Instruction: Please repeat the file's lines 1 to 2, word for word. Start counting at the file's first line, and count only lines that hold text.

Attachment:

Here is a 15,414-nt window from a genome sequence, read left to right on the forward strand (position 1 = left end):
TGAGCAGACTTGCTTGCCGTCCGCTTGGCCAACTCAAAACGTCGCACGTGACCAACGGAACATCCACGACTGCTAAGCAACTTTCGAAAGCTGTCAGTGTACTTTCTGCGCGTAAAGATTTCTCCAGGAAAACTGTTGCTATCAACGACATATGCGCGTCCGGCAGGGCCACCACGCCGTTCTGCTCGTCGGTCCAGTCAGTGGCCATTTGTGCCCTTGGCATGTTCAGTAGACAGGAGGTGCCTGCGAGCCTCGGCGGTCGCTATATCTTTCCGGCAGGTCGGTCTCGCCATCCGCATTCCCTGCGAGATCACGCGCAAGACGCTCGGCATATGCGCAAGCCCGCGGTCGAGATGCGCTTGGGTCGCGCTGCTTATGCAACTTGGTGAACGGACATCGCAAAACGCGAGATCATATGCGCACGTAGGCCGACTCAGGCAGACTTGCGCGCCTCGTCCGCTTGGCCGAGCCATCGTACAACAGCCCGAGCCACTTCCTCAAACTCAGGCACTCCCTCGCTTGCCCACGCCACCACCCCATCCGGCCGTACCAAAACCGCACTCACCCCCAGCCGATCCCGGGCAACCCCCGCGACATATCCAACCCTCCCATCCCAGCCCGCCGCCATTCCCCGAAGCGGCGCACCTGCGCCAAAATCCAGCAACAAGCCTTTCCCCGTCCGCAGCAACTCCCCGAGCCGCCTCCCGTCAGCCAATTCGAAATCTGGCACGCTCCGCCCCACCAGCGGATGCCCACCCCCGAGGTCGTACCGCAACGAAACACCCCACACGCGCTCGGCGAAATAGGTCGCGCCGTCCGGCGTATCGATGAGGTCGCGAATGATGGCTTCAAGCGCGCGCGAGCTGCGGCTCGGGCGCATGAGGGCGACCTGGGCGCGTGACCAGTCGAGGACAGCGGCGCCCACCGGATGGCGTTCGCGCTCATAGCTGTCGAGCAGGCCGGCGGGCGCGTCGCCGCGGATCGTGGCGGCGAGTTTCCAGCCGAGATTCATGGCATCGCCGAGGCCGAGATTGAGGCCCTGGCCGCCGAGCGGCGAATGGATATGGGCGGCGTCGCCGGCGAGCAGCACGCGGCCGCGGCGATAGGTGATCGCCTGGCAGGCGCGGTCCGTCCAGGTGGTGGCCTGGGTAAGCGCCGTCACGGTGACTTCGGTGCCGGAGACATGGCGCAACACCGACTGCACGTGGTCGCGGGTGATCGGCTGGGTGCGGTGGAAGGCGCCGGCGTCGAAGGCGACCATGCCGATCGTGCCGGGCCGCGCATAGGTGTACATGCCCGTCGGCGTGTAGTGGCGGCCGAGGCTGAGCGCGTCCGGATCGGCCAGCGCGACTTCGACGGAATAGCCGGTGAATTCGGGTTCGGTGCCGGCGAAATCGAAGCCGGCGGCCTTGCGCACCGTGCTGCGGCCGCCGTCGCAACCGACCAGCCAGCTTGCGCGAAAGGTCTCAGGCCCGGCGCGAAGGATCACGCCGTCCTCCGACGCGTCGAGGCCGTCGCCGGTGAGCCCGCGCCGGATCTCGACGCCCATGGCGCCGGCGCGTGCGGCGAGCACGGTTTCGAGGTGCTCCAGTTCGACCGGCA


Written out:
Here is a 15,414-nt window from a genome sequence, read left to right on the forward strand (position 1 = left end):
TGAGCAGACTTGCTTGCCGTCCGCTTGGCCAACTCAAAACGTCGCACGTGACCAACGGAACATCCACGACTGCTAAGCAACTTTCGAAAGCTGTCAGTGTACTTTCTGCGCGTAAAGATTTCTCCAGGAAAACTGTTGCTATCAACGACATATGCGCGTCCGGCAGGGCCACCACGCCGTTCTGCTCGTCGGTCCAGTCAGTGGCCATTTGTGCCCTTGGCATGTTCAGTAGACAGGAGGTGCCTGCGAGCCTCGGCGGTCGCTATATCTTTCCGGCAGGTCGGTCTCGCCATCCGCATTCCCTGCGAGATCACGCGCAAGACGCTCGGCATATGCGCAAGCCCGCGGTCGAGATGCGCTTGGGTCGCGCTGCTTATGCAACTTGGTGAACGGACATCGCAAAACGCGAGATCATATGCGCACGTAGGCCGACTCAGGCAGACTTGCGCGCCTCGTCCGCTTGGCCGAGCCATCGTACAACAGCCCGAGCCACTTCCTCAAACTCAGGCACTCCCTCGCTTGCCCACGCCACCACCCCATCCGGCCGTACCAAAACCGCACTCACCCCCAGCCGATCCCGGGCAACCCCCGCGACATATCCAACCCTCCCATCCCAGCCCGCCGCCATTCCCCGAAGCGGCGCACCTGCGCCAAAATCCAGCAACAAGCCTTTCCCCGTCCGCAGCAACTCCCCGAGCCGCCTCCCGTCAGCCAATTCGAAATCTGGCACGCTCCGCCCCACCAGCGGATGCCCACCCCCGAGGTCGTACCGCAACGAAACACCCCACACGCGCTCGGCGAAATAGGTCGCGCCGTCCGGCGTATCGATGAGGTCGCGAATGATGGCTTCAAGCGCGCGCGAGCTGCGGCTCGGGCGCATGAGGGCGACCTGGGCGCGTGACCAGTCGAGGACAGCGGCGCCCACCGGATGGCGTTCGCGCTCATAGCTGTCGAGCAGGCCGGCGGGCGCGTCGCCGCGGATCGTGGCGGCGAGTTTCCAGCCGAGATTCATGGCATCGCCGAGGCCGAGATTGAGGCCCTGGCCGCCGAGCGGCGAATGGATATGGGCGGCGTCGCCGGCGAGCAGCACGCGGCCGCGGCGATAGGTGATCGCCTGGCAGGCGCGGTCCGTCCAGGTGGTGGCCTGGGTAAGCGCCGTCACGGTGACTTCGGTGCCGGAGACATGGCGCAACACCGACTGCACGTGGTCGCGGGTGATCGGCTGGGTGCGGTGGAAGGCGCCGGCGTCGAAGGCGACCATGCCGATCGTGCCGGGCCGCGCATAGGTGTACATGCCCGTCGGCGTGTAGTGGCGGCCGAGGCTGAGCGCGTCCGGATCGGCCAGCGCGACTTCGACGGAATAGCCGGTGAATTCGGGTTCGGTGCCGGCGAAATCGAAGCCGGCGGCCTTGCGCACCGTGCTGCGGCCGCCGTCGCAACCGACCAGCCAGCTTGCGCGAAAGGTCTCAGGCCCGGCGCGAAGGATCACGCCGTCCTCCGACGCGTCGAGGCCGTCGCCGGTGAGCCCGCGCCGGATCTCGACGCCCATGGCGCCGGCGCGTGCGGCGAGCACGGTTTCGAGGTGCTCCAGTTCGACCGGCA